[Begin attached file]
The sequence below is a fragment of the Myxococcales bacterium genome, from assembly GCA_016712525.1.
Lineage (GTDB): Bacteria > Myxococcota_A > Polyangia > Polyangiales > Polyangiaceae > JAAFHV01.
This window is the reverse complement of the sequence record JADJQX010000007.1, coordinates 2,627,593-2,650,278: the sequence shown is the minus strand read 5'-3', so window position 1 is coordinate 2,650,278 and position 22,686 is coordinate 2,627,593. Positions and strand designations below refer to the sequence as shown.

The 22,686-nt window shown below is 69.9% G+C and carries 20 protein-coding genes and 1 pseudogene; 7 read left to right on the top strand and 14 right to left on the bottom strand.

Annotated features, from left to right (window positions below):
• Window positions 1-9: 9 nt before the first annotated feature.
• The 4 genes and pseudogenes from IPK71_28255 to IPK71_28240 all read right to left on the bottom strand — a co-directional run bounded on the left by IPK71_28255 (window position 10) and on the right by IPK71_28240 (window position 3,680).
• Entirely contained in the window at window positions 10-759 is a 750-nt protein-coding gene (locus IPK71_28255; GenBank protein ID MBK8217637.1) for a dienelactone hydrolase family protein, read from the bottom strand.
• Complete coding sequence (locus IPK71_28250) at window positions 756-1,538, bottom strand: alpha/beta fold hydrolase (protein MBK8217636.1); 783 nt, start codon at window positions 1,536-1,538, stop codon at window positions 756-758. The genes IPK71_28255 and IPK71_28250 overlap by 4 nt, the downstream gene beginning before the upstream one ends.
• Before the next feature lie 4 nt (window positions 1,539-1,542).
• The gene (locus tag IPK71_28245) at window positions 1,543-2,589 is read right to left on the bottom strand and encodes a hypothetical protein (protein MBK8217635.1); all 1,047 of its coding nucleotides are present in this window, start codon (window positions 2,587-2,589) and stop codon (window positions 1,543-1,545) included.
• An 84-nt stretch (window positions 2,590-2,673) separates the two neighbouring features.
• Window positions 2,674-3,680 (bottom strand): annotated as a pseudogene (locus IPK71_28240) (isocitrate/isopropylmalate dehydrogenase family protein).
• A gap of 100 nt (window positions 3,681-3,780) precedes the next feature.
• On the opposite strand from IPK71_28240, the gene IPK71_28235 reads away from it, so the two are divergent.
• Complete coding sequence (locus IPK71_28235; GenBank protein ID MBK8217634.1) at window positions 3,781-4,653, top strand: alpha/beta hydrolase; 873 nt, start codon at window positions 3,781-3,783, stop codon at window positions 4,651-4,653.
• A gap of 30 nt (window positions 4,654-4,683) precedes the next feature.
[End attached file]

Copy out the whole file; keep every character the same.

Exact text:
The sequence below is a fragment of the Myxococcales bacterium genome, from assembly GCA_016712525.1.
Lineage (GTDB): Bacteria > Myxococcota_A > Polyangia > Polyangiales > Polyangiaceae > JAAFHV01.
This window is the reverse complement of the sequence record JADJQX010000007.1, coordinates 2,627,593-2,650,278: the sequence shown is the minus strand read 5'-3', so window position 1 is coordinate 2,650,278 and position 22,686 is coordinate 2,627,593. Positions and strand designations below refer to the sequence as shown.

The 22,686-nt window shown below is 69.9% G+C and carries 20 protein-coding genes and 1 pseudogene; 7 read left to right on the top strand and 14 right to left on the bottom strand.

Annotated features, from left to right (window positions below):
• Window positions 1-9: 9 nt before the first annotated feature.
• The 4 genes and pseudogenes from IPK71_28255 to IPK71_28240 all read right to left on the bottom strand — a co-directional run bounded on the left by IPK71_28255 (window position 10) and on the right by IPK71_28240 (window position 3,680).
• Entirely contained in the window at window positions 10-759 is a 750-nt protein-coding gene (locus IPK71_28255; GenBank protein ID MBK8217637.1) for a dienelactone hydrolase family protein, read from the bottom strand.
• Complete coding sequence (locus IPK71_28250) at window positions 756-1,538, bottom strand: alpha/beta fold hydrolase (protein MBK8217636.1); 783 nt, start codon at window positions 1,536-1,538, stop codon at window positions 756-758. The genes IPK71_28255 and IPK71_28250 overlap by 4 nt, the downstream gene beginning before the upstream one ends.
• Before the next feature lie 4 nt (window positions 1,539-1,542).
• The gene (locus tag IPK71_28245) at window positions 1,543-2,589 is read right to left on the bottom strand and encodes a hypothetical protein (protein MBK8217635.1); all 1,047 of its coding nucleotides are present in this window, start codon (window positions 2,587-2,589) and stop codon (window positions 1,543-1,545) included.
• An 84-nt stretch (window positions 2,590-2,673) separates the two neighbouring features.
• Window positions 2,674-3,680 (bottom strand): annotated as a pseudogene (locus IPK71_28240) (isocitrate/isopropylmalate dehydrogenase family protein).
• A gap of 100 nt (window positions 3,681-3,780) precedes the next feature.
• On the opposite strand from IPK71_28240, the gene IPK71_28235 reads away from it, so the two are divergent.
• Complete coding sequence (locus IPK71_28235; GenBank protein ID MBK8217634.1) at window positions 3,781-4,653, top strand: alpha/beta hydrolase; 873 nt, start codon at window positions 3,781-3,783, stop codon at window positions 4,651-4,653.
• A gap of 30 nt (window positions 4,654-4,683) precedes the next feature.